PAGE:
SIGN IN to access Harper’s Magazine
Need to create a login? Want to change your email address or password? Forgot your password?
1. Sign in to Customer Care using your account number or postal address.
2. Select Email/Password Information.
3. Enter your new information and click on Save My Changes.
Subscribers can find additional help here. Not a subscriber? Subscribe today!
Remember Dick Gephardt, the former House House Majority Leader, mortal foe of NAFTA and overall friend of the working class? He’s a lobbyist now of course, and his firm, Gephardt Group, has boomed following the Democratic takeover of congress. Revenues for the firm — which helps clients “improve Labor Relations, develop Political and Public Policy Strategies and enhance Business Results by gaining access to new markets or partners” climbed from $500,000 in 2007 to $1.5 million last year.
Gephardt’s clients include Boeing, Goldman Sachs and Waste Management Inc. and just two days ago he signed up the U.S. Chamber of Commerce. The disclosure form doesn’t say how much Gephardt will be paid and only vaguely describes what issues he’ll be working on. But it’s interesting to note that the Chamber is one of the leading opponents of the Employee Free Choice Act, which is the top legislative priority of Gephardt’s old friends in the labor movement.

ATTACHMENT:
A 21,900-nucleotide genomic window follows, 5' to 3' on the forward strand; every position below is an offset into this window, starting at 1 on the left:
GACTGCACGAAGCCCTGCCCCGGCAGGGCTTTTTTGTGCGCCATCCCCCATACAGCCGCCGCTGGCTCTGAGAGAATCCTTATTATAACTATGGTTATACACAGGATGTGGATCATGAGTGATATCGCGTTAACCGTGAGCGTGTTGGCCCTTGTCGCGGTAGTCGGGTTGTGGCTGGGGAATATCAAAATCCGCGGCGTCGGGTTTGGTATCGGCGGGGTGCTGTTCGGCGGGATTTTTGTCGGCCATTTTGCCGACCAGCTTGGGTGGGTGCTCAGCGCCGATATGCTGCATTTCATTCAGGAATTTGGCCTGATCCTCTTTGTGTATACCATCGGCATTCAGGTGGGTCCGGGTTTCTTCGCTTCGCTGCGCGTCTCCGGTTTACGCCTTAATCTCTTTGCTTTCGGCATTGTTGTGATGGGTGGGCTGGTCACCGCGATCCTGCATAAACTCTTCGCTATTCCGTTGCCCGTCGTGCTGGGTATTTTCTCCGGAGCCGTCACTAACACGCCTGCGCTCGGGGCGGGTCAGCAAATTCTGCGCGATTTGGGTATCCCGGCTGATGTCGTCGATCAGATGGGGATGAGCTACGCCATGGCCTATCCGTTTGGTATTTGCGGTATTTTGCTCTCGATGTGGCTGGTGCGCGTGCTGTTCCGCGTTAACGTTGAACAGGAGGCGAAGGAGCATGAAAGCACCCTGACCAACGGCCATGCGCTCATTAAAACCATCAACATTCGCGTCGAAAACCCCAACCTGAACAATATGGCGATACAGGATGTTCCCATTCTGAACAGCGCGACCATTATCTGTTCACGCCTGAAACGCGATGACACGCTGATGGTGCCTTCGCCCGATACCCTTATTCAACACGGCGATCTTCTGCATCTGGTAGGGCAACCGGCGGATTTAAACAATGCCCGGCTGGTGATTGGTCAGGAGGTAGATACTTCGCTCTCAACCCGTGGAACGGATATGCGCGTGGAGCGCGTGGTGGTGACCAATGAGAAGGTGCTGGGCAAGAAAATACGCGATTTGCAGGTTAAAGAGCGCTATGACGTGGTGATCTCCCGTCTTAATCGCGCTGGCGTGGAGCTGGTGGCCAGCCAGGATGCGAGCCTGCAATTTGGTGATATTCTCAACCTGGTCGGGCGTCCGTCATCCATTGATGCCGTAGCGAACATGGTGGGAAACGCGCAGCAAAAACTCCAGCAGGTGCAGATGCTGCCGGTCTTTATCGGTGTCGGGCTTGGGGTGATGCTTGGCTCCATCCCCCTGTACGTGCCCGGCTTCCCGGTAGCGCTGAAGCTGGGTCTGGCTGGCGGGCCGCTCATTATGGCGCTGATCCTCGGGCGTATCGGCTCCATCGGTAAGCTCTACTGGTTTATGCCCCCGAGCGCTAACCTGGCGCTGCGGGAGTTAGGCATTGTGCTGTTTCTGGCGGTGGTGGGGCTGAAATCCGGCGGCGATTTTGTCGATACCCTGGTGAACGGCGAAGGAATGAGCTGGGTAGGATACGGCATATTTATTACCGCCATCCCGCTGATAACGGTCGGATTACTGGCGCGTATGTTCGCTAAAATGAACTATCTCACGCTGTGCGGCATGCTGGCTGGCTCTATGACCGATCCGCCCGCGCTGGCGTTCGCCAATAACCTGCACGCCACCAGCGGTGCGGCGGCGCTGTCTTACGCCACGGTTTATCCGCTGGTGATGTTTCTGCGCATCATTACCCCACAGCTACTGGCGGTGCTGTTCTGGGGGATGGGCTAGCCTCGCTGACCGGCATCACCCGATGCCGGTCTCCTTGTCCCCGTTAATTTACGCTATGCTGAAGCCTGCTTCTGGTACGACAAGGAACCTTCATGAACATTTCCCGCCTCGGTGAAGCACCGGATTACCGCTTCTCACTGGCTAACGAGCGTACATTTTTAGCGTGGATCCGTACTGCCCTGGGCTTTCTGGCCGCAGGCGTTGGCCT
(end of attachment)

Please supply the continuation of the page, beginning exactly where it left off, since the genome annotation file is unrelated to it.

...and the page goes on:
More from Ken Silverstein:
Commentary — November 17, 2015, 6:41 pm
The Clintons’ so-called charitable enterprise has served as a vehicle to launder money and to enrich family friends.
Rank of Italy, Argentina, and Libya in annual per capita pasta consumption:
A barn owl in Wiltshire failed to deliver two wedding rings and instead fell asleep in church.
In the United States, legislation to repeal the Affordable Care Act was advanced by the House Ways and Means Committee after 18 hours of deliberation, during which time the Republican members of Congress passed around candy.
Subscribe to the Weekly Review newsletter. Don’t worry, we won’t sell your email address!
"It is an interesting and somewhat macabre parlor game to play at a large gathering of one’s acquaintances: to speculate who in a showdown would go Nazi. By now, I think I know. I have gone through the experience many times—in Germany, in Austria, and in France. I have come to know the types: the born Nazis, the Nazis whom democracy itself has created, the certain-to-be fellow-travelers. And I also know those who never, under any conceivable circumstances, would become Nazis."